Does growth mean consulting rethink?

by Alan Leaman, MCA

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17 Mar 2014

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MANY CFOs used the downturn years to tighten up controls on spending. A recent MCA report found that they are much more likely to be involved in signing off consulting projects today than pre-2008.

Now, as consulting spend picks up, buyers are professionalising still further. A new generation of procurement professionals is working with the MCA's Consultancy Buyers Forum to establish good practice - for themselves and for consulting firms. Many clients have learned a lot and become more effective in how they choose and work with consultants. More are focussing on securing best value, not just on achieving a lower price.

Making best use of consulting presents a different set of challenges from most procurement decisions.

For instance, clients need to test any decision to engage outside consultants against their capacity to deliver a project in-house. They must be able to set out their business needs clearly, and define for prospective suppliers ‘what success looks like'. When planning, it is important to understand that other projects and activities within the client firm may have a strong influence on the outcome of a consulting project. And searching the consulting industry to find the right provider can be daunting - but will often make the difference between success and disappointment.

Share risks

Agreeing the best contractual arrangements can be complex, and require a degree of risk-sharing on all sides. And managing the relationship with consulting firms as they work on a project can demand a significant investment of time by the client if the best results are to be achieved. It is also important to work with the consultancy to deliver the best legacy for their project, whether in the transfer of knowledge, better systems, improved in-house capability or continuing access to outside experts.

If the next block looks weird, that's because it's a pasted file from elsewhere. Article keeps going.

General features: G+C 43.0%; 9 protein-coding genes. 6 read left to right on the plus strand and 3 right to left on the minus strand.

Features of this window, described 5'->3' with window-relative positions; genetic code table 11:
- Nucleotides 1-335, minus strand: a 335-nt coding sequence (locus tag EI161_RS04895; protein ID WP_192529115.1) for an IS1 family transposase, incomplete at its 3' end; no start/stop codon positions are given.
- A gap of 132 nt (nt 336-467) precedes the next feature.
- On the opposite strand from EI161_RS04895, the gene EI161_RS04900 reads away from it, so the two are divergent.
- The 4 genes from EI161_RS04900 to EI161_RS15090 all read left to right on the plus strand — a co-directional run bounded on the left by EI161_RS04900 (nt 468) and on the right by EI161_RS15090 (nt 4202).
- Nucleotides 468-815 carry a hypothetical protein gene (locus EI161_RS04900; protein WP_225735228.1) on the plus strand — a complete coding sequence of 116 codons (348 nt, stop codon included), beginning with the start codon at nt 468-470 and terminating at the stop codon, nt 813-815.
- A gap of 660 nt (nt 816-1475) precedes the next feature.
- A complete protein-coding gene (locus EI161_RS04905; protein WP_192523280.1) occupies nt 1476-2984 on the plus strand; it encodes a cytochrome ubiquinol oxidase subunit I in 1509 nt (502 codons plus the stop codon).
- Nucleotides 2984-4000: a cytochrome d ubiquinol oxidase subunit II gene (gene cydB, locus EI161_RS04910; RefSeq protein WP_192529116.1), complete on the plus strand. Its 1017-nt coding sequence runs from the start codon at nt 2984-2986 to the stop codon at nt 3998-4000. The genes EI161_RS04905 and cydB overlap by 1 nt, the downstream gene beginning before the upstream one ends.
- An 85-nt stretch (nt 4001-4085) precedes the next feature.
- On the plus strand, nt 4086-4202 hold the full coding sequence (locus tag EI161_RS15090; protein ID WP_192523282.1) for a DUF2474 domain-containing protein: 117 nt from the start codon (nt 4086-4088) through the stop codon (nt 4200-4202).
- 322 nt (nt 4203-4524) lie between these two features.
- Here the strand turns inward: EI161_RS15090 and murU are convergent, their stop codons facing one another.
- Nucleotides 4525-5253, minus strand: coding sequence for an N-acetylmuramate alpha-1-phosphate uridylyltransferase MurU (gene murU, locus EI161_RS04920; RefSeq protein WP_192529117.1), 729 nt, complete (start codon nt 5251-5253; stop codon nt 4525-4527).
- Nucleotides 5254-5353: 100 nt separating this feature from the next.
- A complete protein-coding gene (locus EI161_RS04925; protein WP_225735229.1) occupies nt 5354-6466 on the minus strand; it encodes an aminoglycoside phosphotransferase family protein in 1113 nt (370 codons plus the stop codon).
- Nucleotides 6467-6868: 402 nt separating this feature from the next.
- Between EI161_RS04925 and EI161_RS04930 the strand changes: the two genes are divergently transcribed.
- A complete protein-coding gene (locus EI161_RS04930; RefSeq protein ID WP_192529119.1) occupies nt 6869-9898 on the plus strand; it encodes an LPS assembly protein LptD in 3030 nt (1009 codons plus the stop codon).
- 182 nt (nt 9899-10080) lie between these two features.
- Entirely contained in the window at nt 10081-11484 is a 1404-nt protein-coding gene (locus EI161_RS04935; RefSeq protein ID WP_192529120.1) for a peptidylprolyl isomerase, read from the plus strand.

Within client businesses, it is always important to ensure that there is strong co-ordination between those who have identified the need for external support and their colleagues who have the budget and authority to pay for it. Both should also strive to work closely with the procurement team that is given the task of identifying and contracting with the consulting supplier.

Price is important, of course. But, equally, quality consultancies want to deliver real value and be appropriately rewarded. Independent research for the MCA suggests that, on average, consulting projects deliver benefits that are worth around £6 for every £1 spent in fees. This is only an average ROI - it can be a lot higher (up to 20 times) and, of course, lower. The key task for any consulting firm and their client - working together - is to ensure that this return on investment is as high as possible.

One good way of achieving this is to negotiate a contract and payment mechanism that aligns interests, and ensures that innovation and good value can come to the fore. These sort of risk-reward agreements - popularly known as ‘putting skin in the game' - are becoming more common.

But they can also be quite difficult. They require an open and collaborative relationship between buyer and supplier and are not appropriate for all types of project. Consultancies are becoming more experienced in making these arrangements work effectively for their clients and it is always a good idea to explore them prior to making an appointment.

A good time to review spend

The current upturn in the economy, with a period of rapid change in many markets and sectors, is a good moment to review and upgrade the use of consulting services. Firms that have no consulting incumbents can start to source new suppliers intelligently. Incumbent relationships that have survived the most severe downturn should be able to withstand frank and constructive conversations about value.

And there are many things that CFOs can do to make life easier for their firms and their suppliers. Streamline the bidding process so that unnecessary costs are ditched. Open up supply chains to ensure that you are encouraging innovation and new ideas. Share the results of projects you have commissioned so that the whole firm can learn about them. Be prepared to share more of your thinking about goals and priorities in advance of commissioning consulting work.

Consulting is on the move because the economy is on the move. This is an ideal moment to take advantage of the Forum.

Alan Leaman is CEO of the Management Consultancies Association (MCA). The MCA's Consultancy Buyers Forum involves more than 100 major buying organisations

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